Professor Vatalaro specializes in British Romantic literature. His articles have appeared in a number of scholarly journals and his book, Shelley’s Music: Fantasy, Authority and the Object Voice,has been published by Ashgate Press.
Almost every semester I tell my students that I have placed at least one work that scares me on their course reading lists. In myHorror Fiction and Gods and Monsters courses, students probably think I’m talking exclusively about works that continue to make me shudder whenever I read them.
What I really mean, however, is that I’ve selected texts that will force me to stretch beyond the boundary of my own knowledge. Good teaching, after all, isn’t just about challenging students; it’s also about the instructor’s willingness to challenge himself in order to become a stronger scholar and hopefully a better person, and this usually involves tackling the unfamiliar, venturing into the unknown.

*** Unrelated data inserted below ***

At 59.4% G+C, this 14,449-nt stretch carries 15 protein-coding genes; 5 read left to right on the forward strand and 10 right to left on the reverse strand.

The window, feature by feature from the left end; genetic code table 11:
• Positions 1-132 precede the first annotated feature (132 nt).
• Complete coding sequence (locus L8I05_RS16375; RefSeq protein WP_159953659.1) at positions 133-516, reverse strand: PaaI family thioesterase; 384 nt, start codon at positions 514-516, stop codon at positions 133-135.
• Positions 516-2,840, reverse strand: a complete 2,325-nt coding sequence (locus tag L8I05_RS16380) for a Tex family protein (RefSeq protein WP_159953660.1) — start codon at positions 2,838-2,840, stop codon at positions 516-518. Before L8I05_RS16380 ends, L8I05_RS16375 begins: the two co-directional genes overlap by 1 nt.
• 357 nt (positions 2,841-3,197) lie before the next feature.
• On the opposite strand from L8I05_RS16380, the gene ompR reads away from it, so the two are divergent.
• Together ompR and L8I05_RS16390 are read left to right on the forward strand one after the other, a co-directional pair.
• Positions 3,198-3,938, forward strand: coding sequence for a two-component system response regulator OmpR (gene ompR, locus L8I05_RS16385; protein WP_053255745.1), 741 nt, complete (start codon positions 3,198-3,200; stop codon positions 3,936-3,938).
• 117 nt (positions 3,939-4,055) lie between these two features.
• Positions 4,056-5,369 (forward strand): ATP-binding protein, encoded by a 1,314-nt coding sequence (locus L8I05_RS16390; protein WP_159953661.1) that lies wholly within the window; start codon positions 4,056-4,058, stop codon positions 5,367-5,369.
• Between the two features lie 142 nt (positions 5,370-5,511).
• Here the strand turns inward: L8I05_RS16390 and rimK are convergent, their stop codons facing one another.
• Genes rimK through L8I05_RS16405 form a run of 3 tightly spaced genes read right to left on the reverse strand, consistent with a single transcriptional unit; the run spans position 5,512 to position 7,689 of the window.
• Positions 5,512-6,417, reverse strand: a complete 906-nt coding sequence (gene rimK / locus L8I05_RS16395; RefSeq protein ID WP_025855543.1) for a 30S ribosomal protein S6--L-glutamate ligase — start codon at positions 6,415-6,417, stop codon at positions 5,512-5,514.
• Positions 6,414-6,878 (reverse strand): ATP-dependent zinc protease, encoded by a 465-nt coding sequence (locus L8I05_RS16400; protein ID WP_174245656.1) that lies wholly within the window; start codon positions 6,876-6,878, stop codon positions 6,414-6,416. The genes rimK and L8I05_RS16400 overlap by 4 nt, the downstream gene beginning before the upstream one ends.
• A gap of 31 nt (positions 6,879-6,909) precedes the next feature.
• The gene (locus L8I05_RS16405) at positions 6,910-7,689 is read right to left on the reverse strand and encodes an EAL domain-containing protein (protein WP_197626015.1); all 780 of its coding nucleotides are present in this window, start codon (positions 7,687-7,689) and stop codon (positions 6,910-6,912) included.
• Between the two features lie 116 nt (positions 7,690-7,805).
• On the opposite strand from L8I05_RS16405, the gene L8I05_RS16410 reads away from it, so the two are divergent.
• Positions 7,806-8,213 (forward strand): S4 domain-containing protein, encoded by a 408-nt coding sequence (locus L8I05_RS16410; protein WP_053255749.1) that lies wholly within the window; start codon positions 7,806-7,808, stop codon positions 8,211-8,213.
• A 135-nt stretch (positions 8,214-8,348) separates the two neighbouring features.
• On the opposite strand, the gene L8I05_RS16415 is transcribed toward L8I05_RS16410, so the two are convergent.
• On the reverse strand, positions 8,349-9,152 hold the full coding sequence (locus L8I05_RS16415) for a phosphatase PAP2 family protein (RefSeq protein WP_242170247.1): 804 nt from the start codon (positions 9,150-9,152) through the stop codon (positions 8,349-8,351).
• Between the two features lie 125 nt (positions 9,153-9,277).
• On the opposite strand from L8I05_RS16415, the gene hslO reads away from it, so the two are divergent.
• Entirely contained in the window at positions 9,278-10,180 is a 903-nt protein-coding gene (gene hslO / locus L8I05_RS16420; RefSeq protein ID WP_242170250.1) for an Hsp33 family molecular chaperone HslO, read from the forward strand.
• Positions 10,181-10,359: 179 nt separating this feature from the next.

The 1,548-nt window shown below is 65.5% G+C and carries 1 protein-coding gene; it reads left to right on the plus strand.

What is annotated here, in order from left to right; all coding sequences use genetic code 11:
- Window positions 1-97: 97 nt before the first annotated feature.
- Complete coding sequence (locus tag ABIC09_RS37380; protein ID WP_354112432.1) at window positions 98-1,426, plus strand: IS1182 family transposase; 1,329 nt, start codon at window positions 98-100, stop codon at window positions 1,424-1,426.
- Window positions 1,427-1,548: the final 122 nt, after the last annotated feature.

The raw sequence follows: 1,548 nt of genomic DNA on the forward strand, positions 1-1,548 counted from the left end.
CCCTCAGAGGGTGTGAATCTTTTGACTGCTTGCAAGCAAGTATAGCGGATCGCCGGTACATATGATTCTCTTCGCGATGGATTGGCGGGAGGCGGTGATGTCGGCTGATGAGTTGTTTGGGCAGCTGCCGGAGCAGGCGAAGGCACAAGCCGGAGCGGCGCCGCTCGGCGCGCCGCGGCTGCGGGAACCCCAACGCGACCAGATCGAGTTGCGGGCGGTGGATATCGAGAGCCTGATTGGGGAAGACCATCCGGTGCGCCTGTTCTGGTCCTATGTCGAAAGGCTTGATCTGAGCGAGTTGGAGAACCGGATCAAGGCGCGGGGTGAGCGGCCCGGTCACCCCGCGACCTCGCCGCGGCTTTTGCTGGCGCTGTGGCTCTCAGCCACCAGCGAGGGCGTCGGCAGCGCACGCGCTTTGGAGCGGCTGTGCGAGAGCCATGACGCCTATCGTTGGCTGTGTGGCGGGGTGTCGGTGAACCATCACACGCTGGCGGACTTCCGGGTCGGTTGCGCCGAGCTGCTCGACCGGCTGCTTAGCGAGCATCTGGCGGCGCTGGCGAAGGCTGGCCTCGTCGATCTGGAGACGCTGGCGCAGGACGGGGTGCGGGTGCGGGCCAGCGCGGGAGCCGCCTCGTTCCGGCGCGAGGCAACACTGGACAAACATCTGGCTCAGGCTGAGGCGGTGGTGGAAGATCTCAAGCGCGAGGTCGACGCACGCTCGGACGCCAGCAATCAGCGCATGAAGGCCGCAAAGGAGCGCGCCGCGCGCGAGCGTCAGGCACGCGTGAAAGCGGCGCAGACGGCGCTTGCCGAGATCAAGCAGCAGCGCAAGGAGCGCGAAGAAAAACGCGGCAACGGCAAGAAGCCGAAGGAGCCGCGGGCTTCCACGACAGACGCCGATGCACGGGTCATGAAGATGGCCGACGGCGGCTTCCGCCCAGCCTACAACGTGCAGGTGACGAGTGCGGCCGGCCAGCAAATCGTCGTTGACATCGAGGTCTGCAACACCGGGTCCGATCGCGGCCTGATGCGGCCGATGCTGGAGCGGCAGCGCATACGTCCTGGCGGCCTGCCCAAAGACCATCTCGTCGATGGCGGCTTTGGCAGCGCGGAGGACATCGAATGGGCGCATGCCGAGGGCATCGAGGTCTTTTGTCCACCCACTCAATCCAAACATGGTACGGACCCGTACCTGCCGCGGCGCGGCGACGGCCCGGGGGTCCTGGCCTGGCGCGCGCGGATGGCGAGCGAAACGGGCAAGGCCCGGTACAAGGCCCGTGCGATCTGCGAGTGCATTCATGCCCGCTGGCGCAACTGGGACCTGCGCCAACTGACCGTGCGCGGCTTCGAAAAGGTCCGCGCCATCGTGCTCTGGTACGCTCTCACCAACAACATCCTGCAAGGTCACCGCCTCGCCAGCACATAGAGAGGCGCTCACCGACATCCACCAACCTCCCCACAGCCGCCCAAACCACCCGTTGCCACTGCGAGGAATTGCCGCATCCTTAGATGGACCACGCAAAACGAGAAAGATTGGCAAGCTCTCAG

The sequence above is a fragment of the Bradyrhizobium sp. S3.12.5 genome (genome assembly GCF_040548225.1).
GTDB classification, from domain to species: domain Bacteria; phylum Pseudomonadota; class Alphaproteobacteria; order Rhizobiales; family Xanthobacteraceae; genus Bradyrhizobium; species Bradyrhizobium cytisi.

The promise of discovery keeps good teaching and good learning alive. Though at times nerve-racking, this commitment represents my way of sharing with my students that mixture of excitement, uncertainty and initial lack of confidence that comes from moving outside of a comfort zone and entering that pleasurable space created by a literary work in which one might learn new things about one’s culture, about one’s world, about one’s time in history, and about oneself.
I have found that this enterprise reduces the distance between my position and goals as a professor and the position and goals of my students.